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Victims of kindness.-Passive recipient.-A jug.

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even of an agreeable thing to make one sick, and 1 produce loathing forever after. Now many teach are just such misguided caterers for the mind. T. are ready to seize upon the victims of their kindne force open their mental gullets, and pour in, with mercy and without discretion, whatever sweet th they may have at hand, even though they surfeit é nauseate the poor sufferer. The mind, by this proce becomes a mere passive recipient, taking in with much resistance whatever is presented till it is full.

“A passive recipient !" said one to his friend, "wł is a passive recipient ?“A passive recipient,” i plied his friend, " is a two-gallon jug. It holds ju two gallons, and as it is made of potters' ware, it c: never hold but just two gallons.” This is not an un illustration of what I mean by making the mind passive recipient. Whenever the teacher does no first excite inquiry, first prepare the mind by wakin it up to a desire to know, and if possible to find ou by itself, but proceeds to think for the child, and t give him the results, before they are desired, or befor they have been sought for,—he makes the mind of the child a two-gallon jug, into which he may pour jus two gallons, but no more. And if day after day he should continue to pour in, day after day he may expect that what he

pours

in will all run over. Themind, so far as retention is concerned, will act like the jug; that is, a part of what is poured in to-day, will be diluted by a part of that which is forced in tomorrow, and that again will be partially displaced and its

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An example.-A spectator astonished.—Teaching History!

John looks upon the floor. “Is n't it always the same as the dividend, John ?" “ Yes, sir.”

“Very well, John,” says the teacher, soothingly, “ what denomination is this dividend ?” pointing to the work upon the board. . “Dollars, is it not ?" “Yes, sir; dollars."

Very well ; now what is this remainder ?” John hesitates. “Why dollars too, isn't it?" says the teacher.

“Oh yes, sir, dollars !says John, energetically, while the teacher complacently looks at the visitor to see if he has noticed how correctly John has answered !

A class is called to be examined in History. They have committed the text-book to memory, that is, they have learned the words. They go on finely for a time. At length one hesitates. The teacher adroitly asks a question in the language of the text. Thus: Early in the morning, on the 11th of September, what did the whole British army do ?” The pupil, thus timely reassured, proceeds : " Early in the morning, on the 11th of September, the whole British army, drawn up in two divisions, commenced the expected assault.” Here again she pauses.

The teacher proceeds to inquire : “ Well, Agreeably to the plan of Howe, the right wing' did what ?"

Pupil. Agreeably to the plan of Howe, the right wing"

Teacher. The right wing, commanded by whom?"

A further example.-Yes, sir.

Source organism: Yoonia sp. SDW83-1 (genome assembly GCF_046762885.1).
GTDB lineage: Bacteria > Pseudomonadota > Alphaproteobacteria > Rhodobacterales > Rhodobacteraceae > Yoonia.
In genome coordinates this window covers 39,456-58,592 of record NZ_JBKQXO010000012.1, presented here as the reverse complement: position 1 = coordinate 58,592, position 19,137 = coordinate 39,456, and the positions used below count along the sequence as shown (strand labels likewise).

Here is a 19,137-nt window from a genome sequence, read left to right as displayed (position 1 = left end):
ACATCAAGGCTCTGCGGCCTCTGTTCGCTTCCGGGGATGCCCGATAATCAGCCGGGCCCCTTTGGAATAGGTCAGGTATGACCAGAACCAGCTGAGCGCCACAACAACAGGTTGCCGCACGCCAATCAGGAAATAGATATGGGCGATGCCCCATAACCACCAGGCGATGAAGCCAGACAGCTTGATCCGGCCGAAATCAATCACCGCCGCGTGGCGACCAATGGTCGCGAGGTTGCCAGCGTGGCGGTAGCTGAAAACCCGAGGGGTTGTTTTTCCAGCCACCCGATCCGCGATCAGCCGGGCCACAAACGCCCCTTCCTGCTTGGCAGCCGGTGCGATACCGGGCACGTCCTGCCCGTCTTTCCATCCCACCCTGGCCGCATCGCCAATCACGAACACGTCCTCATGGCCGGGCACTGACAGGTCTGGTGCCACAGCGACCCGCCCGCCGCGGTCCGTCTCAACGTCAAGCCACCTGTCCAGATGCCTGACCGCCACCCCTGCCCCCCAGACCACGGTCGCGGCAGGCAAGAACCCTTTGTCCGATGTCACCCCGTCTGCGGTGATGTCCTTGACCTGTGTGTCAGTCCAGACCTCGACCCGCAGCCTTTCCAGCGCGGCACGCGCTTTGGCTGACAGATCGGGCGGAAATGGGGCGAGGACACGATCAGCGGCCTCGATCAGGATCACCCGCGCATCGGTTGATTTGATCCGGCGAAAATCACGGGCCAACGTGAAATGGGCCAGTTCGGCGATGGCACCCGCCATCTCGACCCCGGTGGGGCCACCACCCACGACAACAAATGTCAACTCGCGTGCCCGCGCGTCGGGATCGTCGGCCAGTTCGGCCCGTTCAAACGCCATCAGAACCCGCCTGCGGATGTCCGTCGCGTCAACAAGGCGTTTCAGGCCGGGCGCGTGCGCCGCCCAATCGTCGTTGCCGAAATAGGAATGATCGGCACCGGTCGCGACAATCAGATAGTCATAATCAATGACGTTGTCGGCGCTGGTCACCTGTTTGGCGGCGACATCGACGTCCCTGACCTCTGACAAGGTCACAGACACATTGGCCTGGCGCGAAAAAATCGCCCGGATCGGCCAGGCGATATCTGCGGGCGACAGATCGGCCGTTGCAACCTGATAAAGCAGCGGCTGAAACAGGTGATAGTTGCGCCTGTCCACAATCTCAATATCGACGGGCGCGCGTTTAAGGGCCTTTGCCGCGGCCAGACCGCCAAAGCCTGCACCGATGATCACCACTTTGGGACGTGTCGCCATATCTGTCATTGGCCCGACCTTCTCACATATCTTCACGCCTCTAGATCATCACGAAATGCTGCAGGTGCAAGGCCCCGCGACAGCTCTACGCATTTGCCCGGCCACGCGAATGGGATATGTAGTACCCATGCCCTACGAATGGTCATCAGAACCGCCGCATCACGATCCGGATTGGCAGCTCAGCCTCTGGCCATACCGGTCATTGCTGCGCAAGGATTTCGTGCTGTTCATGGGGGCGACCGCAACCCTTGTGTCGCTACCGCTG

Pupil. “Oh! 'Agreeably to the plan of Howe, the right wing, commanded by Knyphausen, made a feint of crossing the Brandywine at Chad's Ford,'" &c.

This is a very common way of helping a dull pupil out of a difficulty ; and I have seen it done so adroitly, that a company of visitors would agree that it was wonderful to see how thoroughly the children had been instructed !

I may further illustrate this drawing-out process, by describing an occurrence, which, in company with a friend and fellow-laborer, I once witnessed. A teacher, whose school we visited, called upon the class in Colburn's First Lessons. They rose, and in single file marched to the usual place, with their books in hand, and stood erect. It was a very good-looking class.

“Where do you begin ?" said the teacher, taking the book. Pupils. On the 80th

page,

3rd question. Teacher. Read it, Charles.

Charles. (Reads.) A man being asked how many sheep he had, said that he had them in two pastures ; in one pasture he had eight; that threefourths of these were just one-third of what he had in the other. How many were there in the other ?”

Teacher. Well, Charles, you must first get onefourth of eight, must you not ?

Charles. Yes, sir.
Teacher. Well, one-fourth of eight is two, isn't it?
Charles. Yes, sir ; one-fourth of eight is two.

llard mental labor.-An interposition.

Teacher. Well, then, three-fourths will be three times two, won't it?

Charles. Yes, sir.
Teacher. Well, three times two are six, eh?
Charles. Yes, sir.

Teacher. Very well. (A pause.) Now the book says that this six is just one-third of what he had in the other pasture, don't it?

Charles. Yes, sir.

Teacher. Then if six is one-third, three-thirds will be-three times six, won't it?

Charles. Yes, sir.
Teacher. And three times six are—eighteen, ain't it?
Charles. Yes, sir !

Teacher. Then he had eighteen sheep in the other pasture, had he?

Charles. Yes, sir !
Teacher. Next, take the next one.

At this point I interposed, and asked the teacher if he would request Charles to go through it alone. "Oh, yes,” said the teacher, “ Charles, you may do it again.” Charles again read the question, and—looked up.

“ Well,” said the teacher, “ You must first get one-fourth of eight, mustn't you?" "Yes, sir.” “And one-fourth of eight is two, isn't it?" “Yes, sir." And so the process went on as before till the final eighteen sheep were drawn out as before. The teacher now looked round, with an air which seemed

“Now I suppose you are satisfied.” “Shall I ask Charles to do it again ?" said I. The

to say,

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